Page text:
Any earlier version of this article erroneously attributed a comment about wages by Tristin Crum to Alex Dassise. The article has been updated to reflect the correction.
Associated Students of Portland State University senators voted in favor of a Student Incidental Fee budget proposal on Jan. 28, which includes an effort to raise student wages.
The proposal could end up involving all campus employees earning less than $15 an hour.
Every student taking eight credits or more pays the Student Incidental Fee, which would increase by 12.5 percent or $30 to $270 per term if the proposed budget passes. The Student Fee Committee decides how the funds from those fees are allocated to different fee funded areas, which include campus resource centers, the Academic and Student Recreation Center, Student Media and other groups.
Almost a third of the proposed student fee increase would go toward establishing a reserve fund that would enable FFAs to pay student employees at least $15 an hour.
“[Government officials] think it should happen in 2022,” said Donald Thompson III, chair of the Student Fee Committee. “I think we can make it happen sooner, and so we should.”
Oregon lawmakers approved a series of minimum wage hikes in 2016 that would see wages in Portland rise to $14.75 by 2022.
The majority of ASPSU senators agreed with Thompson, approving the budget proposal 14-2-1. The budget will be submitted to PSU President Rahmat Shoureshi, who has the final say on what is ultimately submitted to the Board of Trustees for a vote.
In fiscal year 2018, the SFC paid 4 percent of the total salaries and wages at PSU, which translates to 1,067 employees out of PSU’s 8,628 total, paid in whole or part by SFC-funded areas.
The proposed changes, however, have the potential to impact not only student workers funded by the SFC, but also employees across the entire campus.
“There are multiple potential barriers that the SFC can encounter in doing this,” said Derek Davis, the budget advisor to the SFC, “All of which could impede the ability to access this reserve.”
The barriers Davis referred to include state laws which require equal work for equal pay, and potential sources of tension in instances where some student employees are suddenly making more than other students and professional staff.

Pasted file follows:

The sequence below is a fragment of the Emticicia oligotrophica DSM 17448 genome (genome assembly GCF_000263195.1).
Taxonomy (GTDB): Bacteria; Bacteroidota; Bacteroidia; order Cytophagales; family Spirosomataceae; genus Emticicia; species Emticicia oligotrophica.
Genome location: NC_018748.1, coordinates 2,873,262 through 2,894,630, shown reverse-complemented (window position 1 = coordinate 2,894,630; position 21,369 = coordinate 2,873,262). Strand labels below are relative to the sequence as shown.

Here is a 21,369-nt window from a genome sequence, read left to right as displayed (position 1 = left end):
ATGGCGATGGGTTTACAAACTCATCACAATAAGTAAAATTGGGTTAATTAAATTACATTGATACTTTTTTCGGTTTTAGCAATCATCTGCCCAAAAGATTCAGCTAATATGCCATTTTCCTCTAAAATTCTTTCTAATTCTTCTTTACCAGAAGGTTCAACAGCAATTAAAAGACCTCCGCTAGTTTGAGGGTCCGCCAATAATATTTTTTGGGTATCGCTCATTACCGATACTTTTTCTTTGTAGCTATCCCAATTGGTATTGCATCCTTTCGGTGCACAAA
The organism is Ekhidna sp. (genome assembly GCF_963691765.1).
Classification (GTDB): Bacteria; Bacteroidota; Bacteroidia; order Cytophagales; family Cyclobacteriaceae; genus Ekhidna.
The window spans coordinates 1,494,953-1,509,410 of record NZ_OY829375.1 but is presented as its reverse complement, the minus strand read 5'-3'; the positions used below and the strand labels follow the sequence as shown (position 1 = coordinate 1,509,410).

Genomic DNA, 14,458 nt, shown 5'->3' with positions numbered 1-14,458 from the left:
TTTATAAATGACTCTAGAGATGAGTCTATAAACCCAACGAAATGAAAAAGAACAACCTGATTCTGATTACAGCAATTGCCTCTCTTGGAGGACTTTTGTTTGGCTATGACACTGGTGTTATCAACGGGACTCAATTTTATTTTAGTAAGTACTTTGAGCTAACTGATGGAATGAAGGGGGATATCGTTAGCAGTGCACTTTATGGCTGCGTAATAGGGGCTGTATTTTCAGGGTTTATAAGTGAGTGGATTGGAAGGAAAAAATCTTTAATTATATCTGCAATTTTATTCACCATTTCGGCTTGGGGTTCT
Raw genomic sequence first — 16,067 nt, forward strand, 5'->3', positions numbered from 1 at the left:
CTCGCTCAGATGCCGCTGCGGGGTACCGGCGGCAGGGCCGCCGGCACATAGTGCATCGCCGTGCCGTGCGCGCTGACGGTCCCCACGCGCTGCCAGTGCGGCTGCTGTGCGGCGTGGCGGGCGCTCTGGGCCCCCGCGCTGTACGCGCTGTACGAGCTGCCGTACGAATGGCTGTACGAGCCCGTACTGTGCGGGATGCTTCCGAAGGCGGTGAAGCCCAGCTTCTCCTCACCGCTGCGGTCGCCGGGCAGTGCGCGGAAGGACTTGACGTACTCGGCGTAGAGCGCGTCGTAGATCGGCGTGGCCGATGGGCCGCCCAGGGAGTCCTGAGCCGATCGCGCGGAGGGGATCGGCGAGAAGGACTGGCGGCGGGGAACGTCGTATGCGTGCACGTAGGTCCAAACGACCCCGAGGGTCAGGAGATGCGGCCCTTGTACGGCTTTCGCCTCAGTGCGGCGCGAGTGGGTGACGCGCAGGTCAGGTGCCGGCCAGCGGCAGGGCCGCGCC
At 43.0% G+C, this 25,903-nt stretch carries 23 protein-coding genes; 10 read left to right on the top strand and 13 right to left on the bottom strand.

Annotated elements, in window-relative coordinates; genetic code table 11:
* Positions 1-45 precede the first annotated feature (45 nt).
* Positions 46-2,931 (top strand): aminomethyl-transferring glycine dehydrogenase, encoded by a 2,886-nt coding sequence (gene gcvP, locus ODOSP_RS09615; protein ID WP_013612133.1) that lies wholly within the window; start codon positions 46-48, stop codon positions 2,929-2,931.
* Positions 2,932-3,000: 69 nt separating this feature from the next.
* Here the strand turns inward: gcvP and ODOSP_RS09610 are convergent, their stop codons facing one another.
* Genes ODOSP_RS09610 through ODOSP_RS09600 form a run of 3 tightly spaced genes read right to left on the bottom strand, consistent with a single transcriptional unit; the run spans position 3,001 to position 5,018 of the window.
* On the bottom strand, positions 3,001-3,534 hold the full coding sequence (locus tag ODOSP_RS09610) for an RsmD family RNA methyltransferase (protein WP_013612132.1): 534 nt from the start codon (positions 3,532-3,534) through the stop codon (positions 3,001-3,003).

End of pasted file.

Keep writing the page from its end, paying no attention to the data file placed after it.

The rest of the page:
“If someone raises student workers’ wages to $15 an hour and someone else is doing the same job for less money, they can file an HR claim saying they’re not getting paid the same amount,” said Camilo Assad, ASPSU’s legislative affairs director.
SFC member Tristin Crum said several FFAs have expressed apprehension over using the money. “There are professional staff that make less than $15 an hour, so you would be in a situation where students are being paid more than professional staff.”
FFAs would not be obligated to make use of any funds raised by the SFC. “If it can’t be used,” Davis explained, “It would be a situation where you’re charging students for something that can’t go anywhere.”
Alex Accetta, assistant vice president of campus rec and student union services, oversees both FFAs and departments with funding sources apart from student fees, such as the University Market on the first floor of Smith Memorial Student Union. “Clearly we would have to make some changes, and there’s a lot of levers to pull on that.”
Responses to pay increases could include increased rates for users or decreases in staffing, Accetta said.
In response to concerns that the proposal would potentially set students apart from community members, Thompson emphasized his role is primarily concerned with serving his fellow students.
“There’s hardly a better way to directly serve students than saying, ‘Those of you that are employed by us get paid enough to go to this school, to live in this city or make an effort toward that,’” Thompson said.
“[Community members] can’t come to me and demand a pay raise. And if they could, I would try to advocate for them.”